Menstruation is a natural part of life where individual experiences the regular discharge of blood and mucosal tissue (known as menses) from the inner lining of the uterus through the vagina. The first period, or menarche, typically occurs between 12 and 15 years of age but can occur in females as young as 8 years old. There are many cultural, societal, and religious traditions and taboos, as some religions believe menstruating women to be impure and the discussion of menstruation is seen as a taboo subject in some countries. This can make it difficult for them to receive a thorough and proper education, particularly if they come from a disadvantaged group and/or a lower or middle income country that also lacks easy access to resources such as birth control and menstrual products. Due to the aforementioned taboos and traditions it’s hard for some to discuss the topic of menstruation but not so for UCSF students in Dorie Apollonio’s Foundations II class, as they were more than ready to tackle this topic on Wikipedia.
During this summer several students in multiple different courses chose to create new articles. One of these students was in Emily Ginier’s Improving Medical Communication Through Wikipedia class at the University of Michigan Medical School, who chose to create an article on Muscle Tension Dysphonia (MTD). This term describes a dysphonia caused by increased muscle tension of the muscles surrounding the voice box: the laryngeal and paralaryngeal muscles and is a unifying diagnosis for a previously poorly categorized disease process. This voice disorder typically occurs during middle age and its symptoms present as vocal changes such as a hoarse or breathy voice. Wikipedia’s readers now have more detailed information about the disorder.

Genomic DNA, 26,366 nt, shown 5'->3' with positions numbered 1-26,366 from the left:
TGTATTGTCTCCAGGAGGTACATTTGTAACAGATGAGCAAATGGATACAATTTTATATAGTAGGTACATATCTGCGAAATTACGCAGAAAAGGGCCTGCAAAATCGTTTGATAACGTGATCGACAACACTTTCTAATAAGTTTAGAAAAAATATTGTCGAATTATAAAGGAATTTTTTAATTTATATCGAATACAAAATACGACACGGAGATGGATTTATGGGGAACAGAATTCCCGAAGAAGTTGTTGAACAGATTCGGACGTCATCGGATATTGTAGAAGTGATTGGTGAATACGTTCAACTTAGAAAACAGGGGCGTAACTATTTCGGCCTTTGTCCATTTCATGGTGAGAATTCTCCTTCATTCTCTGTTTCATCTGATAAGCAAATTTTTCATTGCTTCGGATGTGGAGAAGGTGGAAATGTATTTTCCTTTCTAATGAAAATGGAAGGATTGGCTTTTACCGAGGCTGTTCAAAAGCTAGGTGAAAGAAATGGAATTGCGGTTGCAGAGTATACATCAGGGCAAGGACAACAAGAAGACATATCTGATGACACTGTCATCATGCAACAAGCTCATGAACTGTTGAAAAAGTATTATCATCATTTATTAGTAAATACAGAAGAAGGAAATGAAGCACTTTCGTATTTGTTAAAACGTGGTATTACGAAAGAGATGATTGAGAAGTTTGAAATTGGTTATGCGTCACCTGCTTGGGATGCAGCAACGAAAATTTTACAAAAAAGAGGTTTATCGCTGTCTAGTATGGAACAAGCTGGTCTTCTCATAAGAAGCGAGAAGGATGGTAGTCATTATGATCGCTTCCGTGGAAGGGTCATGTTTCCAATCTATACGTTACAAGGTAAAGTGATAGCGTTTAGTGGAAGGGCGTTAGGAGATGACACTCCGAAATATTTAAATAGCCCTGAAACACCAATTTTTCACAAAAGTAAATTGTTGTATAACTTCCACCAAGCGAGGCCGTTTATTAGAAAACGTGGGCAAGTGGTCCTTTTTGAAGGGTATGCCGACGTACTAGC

Scholars & Scientists Program
This was a busy month for Wiki Scholars and Wiki Scientists contributing to public knowledge on Wikipedia and Wikidata. We wrapped up five courses altogether, with some excellent results.
August was a busy month for our new Wikidata program. Our two Wikidata courses that began in July wrapped up. In six short weeks, 23 participants made a big impact on Wikidata, editing more than 2,500 items. Coming from libraries, museum libraries, Wikimedia, and a research company, these participants brought a wide range of skills, needs, and questions to these courses. Each course was six weeks long, meeting an hour a week. One course was designed for participants who may be new to linked data while the other was more project-based, designed for participants with some familiarity with linked data.
We created seven training modules that explore different aspects of Wikidata, including Evaluating Data on Wikidata, Adding to Wikidata, and how to Query Wikidata. Our once a week meetings created an opportunity or participants to ask questions, clarify concepts, and test tools and processes. Each week built off the previous week to ensure that participants would be able to learn Wikidata policy and best editing practices before beginning to edit Wikidata. We did not assume any prior experience with Wikimedia projects so we were sure to spend time contextualizing the Wikidata community, explaining how to best work with others on this project.